I went to Gov. Bobby Jindals press conference today at Handelmans on Dryades Street, where he announced the signing of Act 775, the so-called No Wrong Door law. The act sounds like a good thing. It aims to cluster state social services agencies under one roof so that people in need of such services dont have to run all over town trying to get help. The concept started in Louisville, KY, as The Neighborhood Place.
Some of us couldnt help but notice the irony, however, of Jindal coming to Central City to ballyhoo the signing of a social services law a few blocks away from the Dryades YMCA practically in the shadow of the Y, in fact. Jindal vetoed two legislative appropriations for the Dryades YMCA in the past two weeks roughly $1.15 million worth. Why?
After the ceremony, Paul Murphy of WWL-TV asked Jindal about his veto of the Dryades Y, which has been a neighborhood place for decades. He answered that lots of good programs got cut and that a veto doesnt necessarily mean that he thinks a program or nonprofit is unworthy. He added that the worthy ones may have to be supported by people rather than government. He put the Dryades YMCA in that category.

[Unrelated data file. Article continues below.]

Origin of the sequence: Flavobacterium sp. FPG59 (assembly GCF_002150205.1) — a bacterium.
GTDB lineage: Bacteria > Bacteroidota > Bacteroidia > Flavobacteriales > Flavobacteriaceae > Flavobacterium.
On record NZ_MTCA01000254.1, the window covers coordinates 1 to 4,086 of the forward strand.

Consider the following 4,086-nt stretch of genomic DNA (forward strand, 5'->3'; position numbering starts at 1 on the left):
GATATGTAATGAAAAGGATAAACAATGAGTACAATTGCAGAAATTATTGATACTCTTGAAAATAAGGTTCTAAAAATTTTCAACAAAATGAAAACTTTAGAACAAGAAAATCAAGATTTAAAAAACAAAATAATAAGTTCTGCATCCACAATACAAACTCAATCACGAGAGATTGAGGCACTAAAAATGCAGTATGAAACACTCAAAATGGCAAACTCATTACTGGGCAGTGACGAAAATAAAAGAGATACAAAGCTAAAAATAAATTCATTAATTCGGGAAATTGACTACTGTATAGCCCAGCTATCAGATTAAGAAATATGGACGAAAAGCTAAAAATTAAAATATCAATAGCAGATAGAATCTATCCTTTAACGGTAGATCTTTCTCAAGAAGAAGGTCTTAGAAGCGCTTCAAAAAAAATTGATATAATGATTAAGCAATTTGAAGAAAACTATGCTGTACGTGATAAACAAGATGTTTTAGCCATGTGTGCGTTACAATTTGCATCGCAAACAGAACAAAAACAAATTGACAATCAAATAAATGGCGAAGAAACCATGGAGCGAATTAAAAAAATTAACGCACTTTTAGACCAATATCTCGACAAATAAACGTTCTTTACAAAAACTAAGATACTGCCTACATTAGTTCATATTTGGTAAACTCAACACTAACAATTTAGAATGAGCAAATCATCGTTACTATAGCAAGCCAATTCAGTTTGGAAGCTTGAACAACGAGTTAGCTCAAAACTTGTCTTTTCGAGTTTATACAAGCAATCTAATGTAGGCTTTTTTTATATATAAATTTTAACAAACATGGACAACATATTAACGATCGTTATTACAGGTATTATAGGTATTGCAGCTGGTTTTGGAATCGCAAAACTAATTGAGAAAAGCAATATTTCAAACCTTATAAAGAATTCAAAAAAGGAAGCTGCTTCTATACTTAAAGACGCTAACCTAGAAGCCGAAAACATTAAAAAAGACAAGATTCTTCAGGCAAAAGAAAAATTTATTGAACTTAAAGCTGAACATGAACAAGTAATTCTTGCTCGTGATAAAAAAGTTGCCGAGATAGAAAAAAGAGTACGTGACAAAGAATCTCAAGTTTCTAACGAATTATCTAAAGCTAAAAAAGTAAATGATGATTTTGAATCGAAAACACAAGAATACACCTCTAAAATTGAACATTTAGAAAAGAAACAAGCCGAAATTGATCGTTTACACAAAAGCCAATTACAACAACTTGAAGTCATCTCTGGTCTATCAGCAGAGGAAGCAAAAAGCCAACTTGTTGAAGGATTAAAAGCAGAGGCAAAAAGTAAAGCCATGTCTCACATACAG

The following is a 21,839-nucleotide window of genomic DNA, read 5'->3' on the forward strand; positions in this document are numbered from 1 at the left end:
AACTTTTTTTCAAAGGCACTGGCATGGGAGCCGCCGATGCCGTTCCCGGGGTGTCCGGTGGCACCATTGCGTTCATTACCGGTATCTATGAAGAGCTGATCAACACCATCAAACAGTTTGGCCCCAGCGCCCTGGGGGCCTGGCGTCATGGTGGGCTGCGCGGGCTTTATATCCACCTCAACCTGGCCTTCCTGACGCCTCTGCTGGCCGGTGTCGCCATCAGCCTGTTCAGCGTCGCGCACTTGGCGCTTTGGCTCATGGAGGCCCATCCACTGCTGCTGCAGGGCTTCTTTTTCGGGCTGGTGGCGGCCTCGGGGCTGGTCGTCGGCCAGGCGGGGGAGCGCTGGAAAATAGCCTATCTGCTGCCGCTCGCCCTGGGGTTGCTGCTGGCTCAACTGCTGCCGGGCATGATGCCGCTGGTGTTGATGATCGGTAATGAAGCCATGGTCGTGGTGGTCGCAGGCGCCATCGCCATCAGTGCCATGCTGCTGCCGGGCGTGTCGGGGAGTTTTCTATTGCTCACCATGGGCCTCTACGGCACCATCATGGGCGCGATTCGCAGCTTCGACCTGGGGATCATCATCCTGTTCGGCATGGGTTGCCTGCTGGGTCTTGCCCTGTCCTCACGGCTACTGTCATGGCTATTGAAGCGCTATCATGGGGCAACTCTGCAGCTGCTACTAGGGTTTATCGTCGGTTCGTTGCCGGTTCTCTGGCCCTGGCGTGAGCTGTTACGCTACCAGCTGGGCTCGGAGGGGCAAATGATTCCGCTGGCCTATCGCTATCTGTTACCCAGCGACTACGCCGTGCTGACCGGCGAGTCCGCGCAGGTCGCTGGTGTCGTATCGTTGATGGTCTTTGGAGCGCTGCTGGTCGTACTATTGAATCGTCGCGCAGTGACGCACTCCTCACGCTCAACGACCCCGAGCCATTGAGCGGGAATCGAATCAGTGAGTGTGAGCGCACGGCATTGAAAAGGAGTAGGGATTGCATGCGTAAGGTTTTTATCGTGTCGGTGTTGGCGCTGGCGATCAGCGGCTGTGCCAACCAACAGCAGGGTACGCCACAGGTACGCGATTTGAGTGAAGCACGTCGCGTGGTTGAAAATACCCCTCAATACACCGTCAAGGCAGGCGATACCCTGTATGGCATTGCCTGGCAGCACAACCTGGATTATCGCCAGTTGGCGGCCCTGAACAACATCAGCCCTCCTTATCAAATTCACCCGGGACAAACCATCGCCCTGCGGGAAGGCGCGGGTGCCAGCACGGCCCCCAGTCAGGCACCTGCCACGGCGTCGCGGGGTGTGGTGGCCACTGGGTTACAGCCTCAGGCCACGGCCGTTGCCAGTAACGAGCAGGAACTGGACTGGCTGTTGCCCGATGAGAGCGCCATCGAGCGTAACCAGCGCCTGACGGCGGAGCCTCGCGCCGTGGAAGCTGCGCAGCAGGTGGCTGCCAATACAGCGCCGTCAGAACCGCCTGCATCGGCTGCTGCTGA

He also mentioned his objective criteria that NGOs had to meet to stay in the budget. Yet, his veto message for those NGOs that were cut (including the Dryades Y) was boilerplate: This is a Non-Governmental Organization (NGO) funding request which did not meet the criteria established in my letter of April 30, 2008.
Jindals letter of April 30, 2008, sets forth four such criteria. Quoting from the letter, The project
Must have statewide or substantial regional impact;
Must have been presented/openly discussed during the legislative session;
Must be a state agency priority; and
Must have the proper disclosure form published online prior to consideration for funding (consistent with information provided in the House disclosure form).
So I asked Jindal, Which specific criteria did the Dryades Y fail to satisfy?
His response: Youll have to check with the Division about that.
The division is the Division of Administration, headed by his top appointee, Commissioner of Administration Angele Davis, who effectively serves as the governors top budget officer. Davis, who is well respected by lawmakers from her days as Mitch Landrieus top assistant, was certainly in on the discussions of what should and should not be vetoed. But, for Jindal to pawn off any explanation of his veto to her when he clearly is the one with constitutionally granted line item veto authority is a copout particularly after he basked in the glow of his record 258 line item vetoes.
So, to sum up, the governor has no problem vetoing a decades-old institution that takes kids off some of the most dangerous streets in America. He just cant say why.
Heres the double irony: He was in the neighborhood to promote a new law that supposedly wont give needy citizens the official run-around.